An alcoholic beverage is a drink containing ethanol, commonly known as alcohol, although in chemistry the definition of alcohol includes many other compounds. Alcoholic beverages are divided into three general classes: beers, wines, and spirits.
Ethanol is a psychoactive drug that has a depressant effect. Most countries restrict and regulate alcohol sales and consumption; for example, they place legal drinking-age restrictions upon the sale of alcoholic drinks to young people to try and prevent alcohol abuse leading to alcohol rehabilitation. The manufacture and consumption of alcohol occurs in most cultures and societies of the world, from hunter-gatherer peoples to nation-states. The drinking of alcoholic beverages is very often an important part of social events in such societies, and it can be an important aspect of a community’s culture.
We do always have to remember though that alcohol is a drug, and that when consumed and relied on on a dependable basis over a period of time this leads to alcoholism. If you know someone, or you yourself are dependant on alcohol and want to find freedom then please apply to the Teen Challenge drug rehab programme to find the necessary help.
Ethanol is only slightly toxic compared to other alcohols, but has significant psychoactive effects. A significant blood alcohol content may be considered legal drunkenness as it reduces attention and slows reaction speed. Alcoholic beverages can be addictive and the state of addiction to ethanol is known as alcoholism.
Ethanol (CH3CH2OH), the active ingredient in alcoholic drinks, for consumption purposes is always produced by fermentation – the metabolism of carbohydrates - by certain species of yeast in the absence of oxygen. The process of culturing yeast under alcohol-producing conditions is referred to as brewing. The same process produces carbon dioxide in situ, and may be used to carbonate the drink. However, this method leaves yeast residues and on the industrial scale, carbonation is usually done separately.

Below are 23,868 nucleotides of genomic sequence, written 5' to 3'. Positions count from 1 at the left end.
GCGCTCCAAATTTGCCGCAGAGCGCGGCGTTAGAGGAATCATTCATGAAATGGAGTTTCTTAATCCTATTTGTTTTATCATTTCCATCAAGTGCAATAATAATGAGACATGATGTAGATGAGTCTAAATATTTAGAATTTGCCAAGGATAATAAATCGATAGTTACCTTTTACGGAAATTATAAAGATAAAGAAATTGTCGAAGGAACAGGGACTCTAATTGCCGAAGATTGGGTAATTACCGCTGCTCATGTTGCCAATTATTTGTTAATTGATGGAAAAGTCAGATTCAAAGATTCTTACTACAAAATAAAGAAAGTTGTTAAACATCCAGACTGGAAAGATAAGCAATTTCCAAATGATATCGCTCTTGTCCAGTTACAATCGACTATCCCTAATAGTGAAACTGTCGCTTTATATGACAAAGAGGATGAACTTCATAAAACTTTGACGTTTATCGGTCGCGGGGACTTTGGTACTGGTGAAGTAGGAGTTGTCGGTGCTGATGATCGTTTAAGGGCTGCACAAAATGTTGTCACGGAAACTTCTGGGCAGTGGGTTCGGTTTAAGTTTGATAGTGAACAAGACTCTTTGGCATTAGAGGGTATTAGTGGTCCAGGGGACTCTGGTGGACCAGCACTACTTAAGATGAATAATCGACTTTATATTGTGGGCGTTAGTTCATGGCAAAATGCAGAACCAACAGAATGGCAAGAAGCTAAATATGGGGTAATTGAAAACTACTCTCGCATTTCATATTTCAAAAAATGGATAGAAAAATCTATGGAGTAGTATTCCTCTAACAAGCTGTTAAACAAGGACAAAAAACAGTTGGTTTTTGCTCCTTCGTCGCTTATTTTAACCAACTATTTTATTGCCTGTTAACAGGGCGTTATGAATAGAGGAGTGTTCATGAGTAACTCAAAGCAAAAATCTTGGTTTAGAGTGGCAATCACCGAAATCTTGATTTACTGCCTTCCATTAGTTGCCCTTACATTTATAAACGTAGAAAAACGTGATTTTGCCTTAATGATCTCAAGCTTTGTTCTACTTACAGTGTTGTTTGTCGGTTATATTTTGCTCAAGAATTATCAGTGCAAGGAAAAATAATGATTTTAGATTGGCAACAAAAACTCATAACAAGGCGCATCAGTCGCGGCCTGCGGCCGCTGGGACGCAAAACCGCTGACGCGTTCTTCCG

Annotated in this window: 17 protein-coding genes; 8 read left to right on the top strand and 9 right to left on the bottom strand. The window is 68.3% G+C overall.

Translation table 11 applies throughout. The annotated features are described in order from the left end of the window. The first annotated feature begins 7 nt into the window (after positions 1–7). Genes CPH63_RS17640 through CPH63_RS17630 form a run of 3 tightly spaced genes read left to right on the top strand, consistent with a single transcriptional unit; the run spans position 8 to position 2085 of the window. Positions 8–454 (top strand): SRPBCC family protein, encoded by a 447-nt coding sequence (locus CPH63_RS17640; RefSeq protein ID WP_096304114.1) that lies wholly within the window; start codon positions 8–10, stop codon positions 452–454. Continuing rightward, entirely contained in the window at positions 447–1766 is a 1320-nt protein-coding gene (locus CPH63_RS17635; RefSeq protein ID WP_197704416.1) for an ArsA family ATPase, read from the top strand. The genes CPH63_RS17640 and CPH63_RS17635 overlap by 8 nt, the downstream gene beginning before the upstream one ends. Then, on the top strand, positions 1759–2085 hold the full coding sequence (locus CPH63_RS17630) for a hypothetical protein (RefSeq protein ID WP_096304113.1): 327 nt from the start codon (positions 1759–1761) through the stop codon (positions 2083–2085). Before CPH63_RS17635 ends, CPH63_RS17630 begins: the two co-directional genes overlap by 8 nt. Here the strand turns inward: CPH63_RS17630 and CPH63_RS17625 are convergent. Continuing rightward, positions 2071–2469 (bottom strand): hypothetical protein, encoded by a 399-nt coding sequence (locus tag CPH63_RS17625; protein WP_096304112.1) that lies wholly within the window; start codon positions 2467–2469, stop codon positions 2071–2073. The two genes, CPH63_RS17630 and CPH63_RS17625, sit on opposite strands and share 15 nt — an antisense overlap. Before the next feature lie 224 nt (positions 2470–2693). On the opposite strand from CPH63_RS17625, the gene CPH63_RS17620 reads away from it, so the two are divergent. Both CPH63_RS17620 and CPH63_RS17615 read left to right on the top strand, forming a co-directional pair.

Drinks with a concentration of more than 50% ethanol by volume (100 US proof) are flammable liquids and easily ignited. Some exotic drinks gain their distinctive flavors through intentional ignition, such as the Flaming Dr Pepper. Spirits with a higher ethanol content can be ignited with ease by heating slightly, e.g. adding the spirit to a warmed shot glass.
The concentration of alcohol in a drink may be specified in percent alcohol by volume (ABV), in percentage by weight (sometimes abbreviated w/w for weight for weight), or in proof. In the USA, the 'proof' measurement is twice the percentage of alcohol by volume at 60 degrees Fahrenheit (e.g., 80 proof = 40% ABV). Degrees proof were formerly used in the UK where 100 degrees proof was 57.1% ABV (historically, the most dilute spirit which would sustain the combustion of gunpowder). Common distillation cannot exceed 191.2 proof (USA) because at that point ethanol is an azeotrope with water. Alcohols of this purity are commonly referred to as grain alcohol and are not meant for human consumption, with the notable exception of neutral grain spirits.
Most yeasts cannot grow when the concentration of alcohol is higher than about 18% by volume, so that is a practical limit for the strength of fermented beverages such as wine, beer, and sake. Strains of yeast have been developed that can survive in solutions of up to 25% alcohol by volume, but these were bred for ethanol fuel production, not beverage production. Spirits are produced by distillation of a fermented product, concentrating the alcohol and eliminating some of the by-products.
Unsweetened, distilled alcoholic beverages with an alcohol content of more than 30% ABV are called spirits. Sweetened beverages with a high alcohol content are usually called liqueurs. Spirits are sometimes added to wines, creating fortified wines such as port and sherry.
Some studies have suggested that in moderation, alcohol consumption has significant health benefits. These include a lower risk of heart attack, lower risk of diabetes, lower risk of Alzheimer's disease, reduced risk of stroke, and an increase in overall longevity.
Alcohol intoxication affects the brain, causing slurred speech, clumsiness, and delayed reflexes. The condition is called alcohol intoxication or drunkenness, and eventually subsides. Alcohol stimulates insulin production, which speeds up the glucose metabolism and can result in low blood sugar, causing irritability. In excess, the poisoning can be severe, even lethal. A blood-alcohol content of .45% represents the LD50, or the amount which would prove fatal in 50% of test subjects. This is about six times the level of intoxication (0.08%), but vomiting and/or unconsciousness are triggered much sooner in people with a low tolerance, among whom such high levels are rarely reached unless a large amount of alcohol is consumed very quickly. However, chronic heavy drinkers' high tolerance may allow some of them to remain conscious at levels above .4%, despite the serious health dangers.